This report summarizes the evaluation results for many ITS projects implemented in Europe between 1994 and 1998. The report describes the benefits with few details of the implementations or the context of the results; however, it references many different projects by name, and evaluation reports for each can be found elsewhere on the Telematics Application Programme -Transport Sector web page (see source reference information contained in the Source box).
- A high user acceptance of traveler information delivered via portable electronic devices sometimes called personal travel assistants (PTA). In a Finnish project 1/3 third of users reported changing mode based on information provided, and 1/2 changed route based on the information. Another project reported 40 percent stating they had changed mode based on information from the PTA, while 15 to 25 percent were willing to start their journey earlier.
- Six projects provided traveler information via public access terminals or fixed information terminals. User acceptance of the devices was high, cited projects report 79 to 95 percent of users finding the systems easy to use.
- Internet information during six of the projects also had a high level of user acceptance, with 65 to 75 percent of respondents indicating that the information was easy to use and understand.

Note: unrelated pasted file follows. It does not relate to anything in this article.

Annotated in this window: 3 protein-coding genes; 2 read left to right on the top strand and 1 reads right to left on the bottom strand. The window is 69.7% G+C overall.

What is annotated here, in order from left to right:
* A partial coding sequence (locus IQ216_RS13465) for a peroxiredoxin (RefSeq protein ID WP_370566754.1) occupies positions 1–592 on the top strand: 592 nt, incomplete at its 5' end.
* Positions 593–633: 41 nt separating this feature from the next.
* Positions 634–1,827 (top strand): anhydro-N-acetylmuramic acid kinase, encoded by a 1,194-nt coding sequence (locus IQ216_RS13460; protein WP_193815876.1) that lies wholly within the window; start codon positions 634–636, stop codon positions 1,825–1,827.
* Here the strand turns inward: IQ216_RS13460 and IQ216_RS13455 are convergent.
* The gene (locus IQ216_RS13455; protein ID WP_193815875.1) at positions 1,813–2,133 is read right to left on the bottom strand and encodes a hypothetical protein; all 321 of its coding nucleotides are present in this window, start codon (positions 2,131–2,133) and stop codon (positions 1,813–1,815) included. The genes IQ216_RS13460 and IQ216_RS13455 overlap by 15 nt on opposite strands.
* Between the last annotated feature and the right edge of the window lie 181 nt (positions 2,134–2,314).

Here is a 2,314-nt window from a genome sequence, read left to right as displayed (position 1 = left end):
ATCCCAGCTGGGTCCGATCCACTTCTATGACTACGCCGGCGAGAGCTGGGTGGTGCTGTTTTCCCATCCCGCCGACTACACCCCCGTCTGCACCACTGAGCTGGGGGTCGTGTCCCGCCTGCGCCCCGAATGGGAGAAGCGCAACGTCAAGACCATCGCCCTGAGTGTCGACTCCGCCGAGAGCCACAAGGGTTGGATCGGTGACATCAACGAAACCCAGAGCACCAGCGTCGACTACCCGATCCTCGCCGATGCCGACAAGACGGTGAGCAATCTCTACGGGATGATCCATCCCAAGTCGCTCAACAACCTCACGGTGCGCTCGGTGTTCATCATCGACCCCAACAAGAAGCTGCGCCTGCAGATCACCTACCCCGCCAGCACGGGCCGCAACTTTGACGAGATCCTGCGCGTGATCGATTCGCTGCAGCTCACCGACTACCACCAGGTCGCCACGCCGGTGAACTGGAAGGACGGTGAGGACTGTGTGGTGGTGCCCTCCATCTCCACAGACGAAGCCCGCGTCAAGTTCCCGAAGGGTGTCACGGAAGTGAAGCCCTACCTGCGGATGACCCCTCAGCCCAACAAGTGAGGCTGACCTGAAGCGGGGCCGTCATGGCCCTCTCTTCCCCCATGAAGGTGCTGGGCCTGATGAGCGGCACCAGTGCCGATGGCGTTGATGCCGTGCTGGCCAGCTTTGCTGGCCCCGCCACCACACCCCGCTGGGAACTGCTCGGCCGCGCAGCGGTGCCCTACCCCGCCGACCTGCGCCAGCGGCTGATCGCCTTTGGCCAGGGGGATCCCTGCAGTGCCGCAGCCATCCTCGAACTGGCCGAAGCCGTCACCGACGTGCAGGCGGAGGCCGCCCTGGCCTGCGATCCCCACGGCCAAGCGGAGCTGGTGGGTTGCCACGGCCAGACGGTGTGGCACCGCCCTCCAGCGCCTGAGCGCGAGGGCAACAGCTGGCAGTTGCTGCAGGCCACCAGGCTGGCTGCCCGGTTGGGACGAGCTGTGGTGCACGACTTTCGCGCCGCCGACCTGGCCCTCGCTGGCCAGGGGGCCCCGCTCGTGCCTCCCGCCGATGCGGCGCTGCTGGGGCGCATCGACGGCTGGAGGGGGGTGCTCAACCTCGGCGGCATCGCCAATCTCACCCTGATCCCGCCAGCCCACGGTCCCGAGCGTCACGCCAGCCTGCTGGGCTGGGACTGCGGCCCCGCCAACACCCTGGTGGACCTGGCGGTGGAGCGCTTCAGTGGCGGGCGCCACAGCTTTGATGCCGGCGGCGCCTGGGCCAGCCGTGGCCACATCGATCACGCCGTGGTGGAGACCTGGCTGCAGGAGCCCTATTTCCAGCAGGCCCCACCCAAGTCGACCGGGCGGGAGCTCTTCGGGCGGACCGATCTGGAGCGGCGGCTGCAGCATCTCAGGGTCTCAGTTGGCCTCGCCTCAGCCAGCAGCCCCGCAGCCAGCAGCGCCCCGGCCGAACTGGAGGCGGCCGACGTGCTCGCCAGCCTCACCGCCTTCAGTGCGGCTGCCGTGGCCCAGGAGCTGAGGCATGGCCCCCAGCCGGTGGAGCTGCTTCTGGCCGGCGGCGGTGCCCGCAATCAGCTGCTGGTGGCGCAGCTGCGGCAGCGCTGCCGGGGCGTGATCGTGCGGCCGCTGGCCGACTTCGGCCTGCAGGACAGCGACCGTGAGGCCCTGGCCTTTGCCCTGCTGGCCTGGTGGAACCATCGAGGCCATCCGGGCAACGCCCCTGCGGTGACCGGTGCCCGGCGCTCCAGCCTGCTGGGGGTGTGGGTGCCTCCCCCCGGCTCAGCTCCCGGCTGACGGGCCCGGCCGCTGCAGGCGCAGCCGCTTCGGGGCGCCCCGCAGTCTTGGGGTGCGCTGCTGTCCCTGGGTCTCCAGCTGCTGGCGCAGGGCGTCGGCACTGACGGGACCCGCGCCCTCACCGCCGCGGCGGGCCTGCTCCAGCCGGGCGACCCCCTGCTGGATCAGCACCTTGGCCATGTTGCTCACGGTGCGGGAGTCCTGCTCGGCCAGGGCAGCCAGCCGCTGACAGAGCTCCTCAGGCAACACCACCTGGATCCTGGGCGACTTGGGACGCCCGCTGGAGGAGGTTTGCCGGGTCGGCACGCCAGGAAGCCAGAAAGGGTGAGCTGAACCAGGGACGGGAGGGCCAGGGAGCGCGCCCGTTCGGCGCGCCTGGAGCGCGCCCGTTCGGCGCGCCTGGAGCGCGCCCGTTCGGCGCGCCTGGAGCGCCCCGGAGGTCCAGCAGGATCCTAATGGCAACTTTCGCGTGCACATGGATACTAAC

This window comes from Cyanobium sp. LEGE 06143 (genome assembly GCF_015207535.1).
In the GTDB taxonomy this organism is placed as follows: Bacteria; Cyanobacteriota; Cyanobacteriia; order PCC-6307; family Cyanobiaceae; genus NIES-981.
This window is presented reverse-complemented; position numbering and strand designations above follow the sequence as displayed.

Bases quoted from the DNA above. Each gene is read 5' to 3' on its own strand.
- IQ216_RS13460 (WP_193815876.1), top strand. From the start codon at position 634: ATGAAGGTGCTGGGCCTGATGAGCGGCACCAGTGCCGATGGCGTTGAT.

- The results presented in the summary are less comprehensive for the impacts of the public access terminals and internet sites discussed above. Information in the report regards travelers’ willingness to alter their travel decisions based on the information provided rather than their responses to questions about their actual behavior.
- Several projects implemented in-vehicle navigation (IVN) devices. The CLEOPATRA project in Turin, Italy demonstrated a time savings of more than 10 percent for cars equipped with the IVN devices. Customer satisfaction measures ranged from 50 to 75 percent of users expressing satisfaction with the devices. Notably, 20 percent of the test drivers in Rotterdam expressed concern over being distracted from the driving task.
- Roadside driver information projects discussed in this report focussed on the impacts of messages displayed on dynamic message signs (DMS) and the effectiveness of different information strategies. A collaborative study among the various project found that 30 to 90 percent of drivers noticed DMS information. In Piraeus, Greece, the route guidance system combined with an integrated traffic control strategy led to a 16 percent reduction in travel time.
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